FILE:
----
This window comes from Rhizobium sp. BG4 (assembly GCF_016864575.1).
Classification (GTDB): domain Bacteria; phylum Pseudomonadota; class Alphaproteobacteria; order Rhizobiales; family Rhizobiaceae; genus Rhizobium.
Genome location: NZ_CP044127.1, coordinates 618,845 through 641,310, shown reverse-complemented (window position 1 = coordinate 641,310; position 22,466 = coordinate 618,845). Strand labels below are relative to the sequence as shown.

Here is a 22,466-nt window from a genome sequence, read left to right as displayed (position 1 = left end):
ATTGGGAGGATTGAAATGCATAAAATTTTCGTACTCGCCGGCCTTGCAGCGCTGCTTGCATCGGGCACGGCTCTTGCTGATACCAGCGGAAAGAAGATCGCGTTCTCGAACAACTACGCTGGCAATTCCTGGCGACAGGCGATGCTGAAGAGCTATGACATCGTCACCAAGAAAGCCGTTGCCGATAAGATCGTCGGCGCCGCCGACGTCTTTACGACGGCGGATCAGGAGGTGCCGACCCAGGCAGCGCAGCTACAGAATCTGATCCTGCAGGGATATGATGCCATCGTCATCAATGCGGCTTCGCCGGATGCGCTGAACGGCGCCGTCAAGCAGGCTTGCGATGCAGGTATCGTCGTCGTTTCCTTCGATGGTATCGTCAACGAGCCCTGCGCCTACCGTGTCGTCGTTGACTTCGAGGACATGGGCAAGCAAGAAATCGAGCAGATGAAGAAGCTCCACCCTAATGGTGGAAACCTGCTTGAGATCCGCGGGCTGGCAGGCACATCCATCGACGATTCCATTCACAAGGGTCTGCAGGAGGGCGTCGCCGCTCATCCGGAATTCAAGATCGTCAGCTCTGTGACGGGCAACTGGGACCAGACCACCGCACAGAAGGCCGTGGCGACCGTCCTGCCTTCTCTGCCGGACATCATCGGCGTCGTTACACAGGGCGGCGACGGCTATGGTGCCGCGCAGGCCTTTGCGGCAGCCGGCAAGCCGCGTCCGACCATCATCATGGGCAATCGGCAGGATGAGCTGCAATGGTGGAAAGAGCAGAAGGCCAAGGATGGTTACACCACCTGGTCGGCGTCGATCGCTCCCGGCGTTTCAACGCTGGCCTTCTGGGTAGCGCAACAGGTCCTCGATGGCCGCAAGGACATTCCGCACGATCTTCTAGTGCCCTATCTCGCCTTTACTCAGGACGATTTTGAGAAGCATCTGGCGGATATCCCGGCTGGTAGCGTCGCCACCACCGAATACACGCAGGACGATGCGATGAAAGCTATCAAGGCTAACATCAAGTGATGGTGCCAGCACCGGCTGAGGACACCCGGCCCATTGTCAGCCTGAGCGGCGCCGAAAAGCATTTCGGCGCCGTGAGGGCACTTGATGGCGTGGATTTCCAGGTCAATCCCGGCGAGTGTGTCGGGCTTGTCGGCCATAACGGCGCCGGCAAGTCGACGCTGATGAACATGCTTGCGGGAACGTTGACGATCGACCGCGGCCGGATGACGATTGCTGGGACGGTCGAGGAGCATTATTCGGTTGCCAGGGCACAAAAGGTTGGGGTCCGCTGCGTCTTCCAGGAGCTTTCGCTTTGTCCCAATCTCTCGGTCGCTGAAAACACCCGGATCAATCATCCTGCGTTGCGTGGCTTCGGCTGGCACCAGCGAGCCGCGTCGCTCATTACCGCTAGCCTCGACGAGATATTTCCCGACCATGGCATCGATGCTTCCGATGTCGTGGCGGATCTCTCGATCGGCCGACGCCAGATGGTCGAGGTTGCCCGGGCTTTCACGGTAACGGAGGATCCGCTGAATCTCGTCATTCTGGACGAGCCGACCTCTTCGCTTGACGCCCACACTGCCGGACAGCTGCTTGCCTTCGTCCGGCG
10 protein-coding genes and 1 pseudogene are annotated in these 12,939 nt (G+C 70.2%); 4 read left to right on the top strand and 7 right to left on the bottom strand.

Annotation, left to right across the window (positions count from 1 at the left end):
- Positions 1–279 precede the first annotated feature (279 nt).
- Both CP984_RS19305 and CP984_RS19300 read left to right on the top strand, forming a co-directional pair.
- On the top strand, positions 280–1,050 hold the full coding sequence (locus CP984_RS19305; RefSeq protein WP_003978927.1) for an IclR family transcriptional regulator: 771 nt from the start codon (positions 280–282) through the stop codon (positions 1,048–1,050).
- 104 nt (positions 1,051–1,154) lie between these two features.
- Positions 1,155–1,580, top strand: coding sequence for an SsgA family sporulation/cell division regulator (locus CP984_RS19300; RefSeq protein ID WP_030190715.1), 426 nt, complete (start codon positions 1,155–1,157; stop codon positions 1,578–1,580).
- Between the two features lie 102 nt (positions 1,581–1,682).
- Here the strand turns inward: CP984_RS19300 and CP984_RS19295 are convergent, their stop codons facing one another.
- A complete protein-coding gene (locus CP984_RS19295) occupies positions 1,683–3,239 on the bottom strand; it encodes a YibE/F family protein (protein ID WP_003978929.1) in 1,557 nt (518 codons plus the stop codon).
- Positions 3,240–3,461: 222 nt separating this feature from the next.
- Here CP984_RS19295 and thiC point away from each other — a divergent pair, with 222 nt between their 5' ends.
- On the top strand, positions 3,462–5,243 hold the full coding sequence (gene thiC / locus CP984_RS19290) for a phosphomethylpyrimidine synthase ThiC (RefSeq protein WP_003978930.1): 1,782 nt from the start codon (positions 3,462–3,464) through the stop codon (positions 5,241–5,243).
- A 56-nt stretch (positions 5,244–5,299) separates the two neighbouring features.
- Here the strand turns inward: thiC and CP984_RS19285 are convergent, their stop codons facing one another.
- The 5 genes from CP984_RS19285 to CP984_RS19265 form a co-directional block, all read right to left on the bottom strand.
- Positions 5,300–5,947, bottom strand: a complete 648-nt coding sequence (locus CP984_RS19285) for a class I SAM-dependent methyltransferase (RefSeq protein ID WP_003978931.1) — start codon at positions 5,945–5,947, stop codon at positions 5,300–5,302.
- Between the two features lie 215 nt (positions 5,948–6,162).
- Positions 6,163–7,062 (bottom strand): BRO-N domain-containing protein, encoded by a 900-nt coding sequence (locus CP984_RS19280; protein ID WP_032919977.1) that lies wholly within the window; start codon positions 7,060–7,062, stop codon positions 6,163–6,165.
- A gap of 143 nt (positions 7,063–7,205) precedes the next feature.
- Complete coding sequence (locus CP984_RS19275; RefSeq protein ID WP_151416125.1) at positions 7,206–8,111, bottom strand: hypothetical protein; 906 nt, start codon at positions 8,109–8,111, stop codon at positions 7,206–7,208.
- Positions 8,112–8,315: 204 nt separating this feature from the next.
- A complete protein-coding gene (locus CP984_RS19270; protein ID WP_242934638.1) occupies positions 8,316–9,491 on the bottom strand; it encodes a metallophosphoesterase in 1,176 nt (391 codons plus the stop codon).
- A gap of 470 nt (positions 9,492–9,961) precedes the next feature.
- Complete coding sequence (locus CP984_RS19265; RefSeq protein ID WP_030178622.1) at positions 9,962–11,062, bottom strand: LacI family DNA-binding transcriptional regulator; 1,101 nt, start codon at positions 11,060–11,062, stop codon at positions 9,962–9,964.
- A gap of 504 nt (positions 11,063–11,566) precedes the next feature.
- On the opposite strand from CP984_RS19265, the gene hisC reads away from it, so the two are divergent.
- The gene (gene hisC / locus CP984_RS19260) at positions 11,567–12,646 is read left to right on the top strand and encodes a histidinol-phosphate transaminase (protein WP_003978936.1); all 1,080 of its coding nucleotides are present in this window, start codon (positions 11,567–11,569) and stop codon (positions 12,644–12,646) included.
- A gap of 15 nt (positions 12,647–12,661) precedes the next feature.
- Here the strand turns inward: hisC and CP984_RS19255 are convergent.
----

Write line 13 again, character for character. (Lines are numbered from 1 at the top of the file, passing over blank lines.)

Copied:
- Between the two features lie 102 nt (positions 1,581–1,682).